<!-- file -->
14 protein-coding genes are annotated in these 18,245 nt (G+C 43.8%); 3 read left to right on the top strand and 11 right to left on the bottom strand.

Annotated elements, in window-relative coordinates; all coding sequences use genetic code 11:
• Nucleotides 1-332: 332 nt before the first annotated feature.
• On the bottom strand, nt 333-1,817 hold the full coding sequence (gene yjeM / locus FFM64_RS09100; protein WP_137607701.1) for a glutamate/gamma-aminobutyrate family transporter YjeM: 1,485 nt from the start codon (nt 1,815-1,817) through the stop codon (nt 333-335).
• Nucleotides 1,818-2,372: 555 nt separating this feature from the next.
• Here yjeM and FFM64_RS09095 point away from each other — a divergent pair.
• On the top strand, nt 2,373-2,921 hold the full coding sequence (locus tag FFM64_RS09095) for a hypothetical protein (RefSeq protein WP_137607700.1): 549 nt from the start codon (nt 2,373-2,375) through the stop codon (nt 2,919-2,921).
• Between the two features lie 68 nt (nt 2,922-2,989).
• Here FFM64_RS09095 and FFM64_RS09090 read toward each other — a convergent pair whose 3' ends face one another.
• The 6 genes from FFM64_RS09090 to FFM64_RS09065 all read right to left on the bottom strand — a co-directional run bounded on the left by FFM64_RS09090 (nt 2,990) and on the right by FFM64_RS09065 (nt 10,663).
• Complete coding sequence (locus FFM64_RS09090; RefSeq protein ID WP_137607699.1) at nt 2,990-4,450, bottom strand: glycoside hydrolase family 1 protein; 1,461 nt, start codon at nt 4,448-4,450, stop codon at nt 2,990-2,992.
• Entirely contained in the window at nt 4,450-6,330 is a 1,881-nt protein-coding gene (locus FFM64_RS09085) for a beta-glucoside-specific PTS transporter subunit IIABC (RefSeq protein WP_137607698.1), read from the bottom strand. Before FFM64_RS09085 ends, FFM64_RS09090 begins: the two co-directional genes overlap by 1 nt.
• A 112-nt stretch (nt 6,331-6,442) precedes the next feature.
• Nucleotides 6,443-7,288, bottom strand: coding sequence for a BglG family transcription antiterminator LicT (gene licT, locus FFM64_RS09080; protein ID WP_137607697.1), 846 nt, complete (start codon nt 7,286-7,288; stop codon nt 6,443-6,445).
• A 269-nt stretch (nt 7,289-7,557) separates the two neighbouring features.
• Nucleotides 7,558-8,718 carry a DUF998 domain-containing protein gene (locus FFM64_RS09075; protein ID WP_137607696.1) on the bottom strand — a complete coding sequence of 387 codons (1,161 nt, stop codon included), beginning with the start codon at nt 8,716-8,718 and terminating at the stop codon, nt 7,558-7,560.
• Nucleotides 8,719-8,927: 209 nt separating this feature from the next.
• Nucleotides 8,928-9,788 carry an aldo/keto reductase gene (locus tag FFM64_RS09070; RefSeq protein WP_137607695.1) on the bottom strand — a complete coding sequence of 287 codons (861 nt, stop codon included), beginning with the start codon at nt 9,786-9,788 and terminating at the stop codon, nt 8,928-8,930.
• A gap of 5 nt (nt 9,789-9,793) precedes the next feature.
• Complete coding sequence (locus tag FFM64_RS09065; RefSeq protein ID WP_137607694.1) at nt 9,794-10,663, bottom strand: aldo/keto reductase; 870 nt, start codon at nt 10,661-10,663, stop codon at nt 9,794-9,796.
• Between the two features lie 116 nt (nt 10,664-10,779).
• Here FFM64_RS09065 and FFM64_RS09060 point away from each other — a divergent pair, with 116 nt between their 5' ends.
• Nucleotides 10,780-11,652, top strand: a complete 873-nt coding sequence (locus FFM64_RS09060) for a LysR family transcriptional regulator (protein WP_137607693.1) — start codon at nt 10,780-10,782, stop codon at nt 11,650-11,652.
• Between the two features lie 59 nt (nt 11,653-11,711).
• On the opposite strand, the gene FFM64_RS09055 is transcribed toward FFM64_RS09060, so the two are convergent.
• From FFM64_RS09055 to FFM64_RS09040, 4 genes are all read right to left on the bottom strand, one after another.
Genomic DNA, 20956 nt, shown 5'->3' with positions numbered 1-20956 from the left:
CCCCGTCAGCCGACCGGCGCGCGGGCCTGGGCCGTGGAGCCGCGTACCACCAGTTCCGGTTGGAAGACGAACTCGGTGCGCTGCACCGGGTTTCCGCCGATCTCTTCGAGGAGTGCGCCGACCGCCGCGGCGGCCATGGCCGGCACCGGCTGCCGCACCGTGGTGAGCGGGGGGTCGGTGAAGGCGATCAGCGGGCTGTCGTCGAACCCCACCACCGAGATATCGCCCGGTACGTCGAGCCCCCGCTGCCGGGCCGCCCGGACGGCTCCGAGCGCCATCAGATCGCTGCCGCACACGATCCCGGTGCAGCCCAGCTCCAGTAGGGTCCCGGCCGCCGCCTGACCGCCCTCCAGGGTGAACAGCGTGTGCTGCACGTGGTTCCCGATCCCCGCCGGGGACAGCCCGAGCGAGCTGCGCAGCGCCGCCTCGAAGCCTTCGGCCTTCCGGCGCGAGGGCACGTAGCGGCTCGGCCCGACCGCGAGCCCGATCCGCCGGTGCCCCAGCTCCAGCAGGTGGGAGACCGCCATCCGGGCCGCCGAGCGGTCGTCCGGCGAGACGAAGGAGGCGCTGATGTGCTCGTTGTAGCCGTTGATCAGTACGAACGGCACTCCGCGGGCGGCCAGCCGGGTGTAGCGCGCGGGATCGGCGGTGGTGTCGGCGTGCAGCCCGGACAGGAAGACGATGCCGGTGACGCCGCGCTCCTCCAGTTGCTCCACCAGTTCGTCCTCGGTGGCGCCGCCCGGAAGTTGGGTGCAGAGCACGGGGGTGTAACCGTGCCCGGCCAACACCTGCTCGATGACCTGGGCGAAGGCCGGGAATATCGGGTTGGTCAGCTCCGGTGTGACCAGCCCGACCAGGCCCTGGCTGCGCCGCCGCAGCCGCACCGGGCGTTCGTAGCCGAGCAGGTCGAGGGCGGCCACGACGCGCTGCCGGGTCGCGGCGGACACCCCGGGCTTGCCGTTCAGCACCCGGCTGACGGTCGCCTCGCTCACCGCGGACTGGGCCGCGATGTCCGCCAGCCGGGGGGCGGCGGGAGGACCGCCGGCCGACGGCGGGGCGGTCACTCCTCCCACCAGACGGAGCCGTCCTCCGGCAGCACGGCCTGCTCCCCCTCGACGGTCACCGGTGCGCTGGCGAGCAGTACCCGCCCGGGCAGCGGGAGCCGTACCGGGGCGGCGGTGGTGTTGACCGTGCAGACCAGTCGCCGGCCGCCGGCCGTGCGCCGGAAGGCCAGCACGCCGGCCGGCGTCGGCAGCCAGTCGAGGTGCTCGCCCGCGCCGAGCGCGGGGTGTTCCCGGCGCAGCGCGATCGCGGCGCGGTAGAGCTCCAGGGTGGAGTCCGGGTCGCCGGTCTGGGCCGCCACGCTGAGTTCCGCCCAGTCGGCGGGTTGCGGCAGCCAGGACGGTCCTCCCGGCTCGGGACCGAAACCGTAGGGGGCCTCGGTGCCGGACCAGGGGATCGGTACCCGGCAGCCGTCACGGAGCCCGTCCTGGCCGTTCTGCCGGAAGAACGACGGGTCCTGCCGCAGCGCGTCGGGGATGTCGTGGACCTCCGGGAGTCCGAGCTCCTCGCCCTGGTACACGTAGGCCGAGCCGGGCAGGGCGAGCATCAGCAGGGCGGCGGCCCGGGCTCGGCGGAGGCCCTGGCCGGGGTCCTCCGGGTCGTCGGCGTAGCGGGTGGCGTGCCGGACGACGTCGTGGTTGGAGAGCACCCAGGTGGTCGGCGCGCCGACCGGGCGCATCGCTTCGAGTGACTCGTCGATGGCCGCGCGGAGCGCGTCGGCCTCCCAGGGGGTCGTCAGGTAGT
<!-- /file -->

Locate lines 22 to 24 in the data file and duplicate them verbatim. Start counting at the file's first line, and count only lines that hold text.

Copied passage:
• Here FFM64_RS09065 and FFM64_RS09060 point away from each other — a divergent pair, with 116 nt between their 5' ends.
• Nucleotides 10,780-11,652, top strand: a complete 873-nt coding sequence (locus FFM64_RS09060) for a LysR family transcriptional regulator (protein WP_137607693.1) — start codon at nt 10,780-10,782, stop codon at nt 11,650-11,652.
• Between the two features lie 59 nt (nt 11,653-11,711).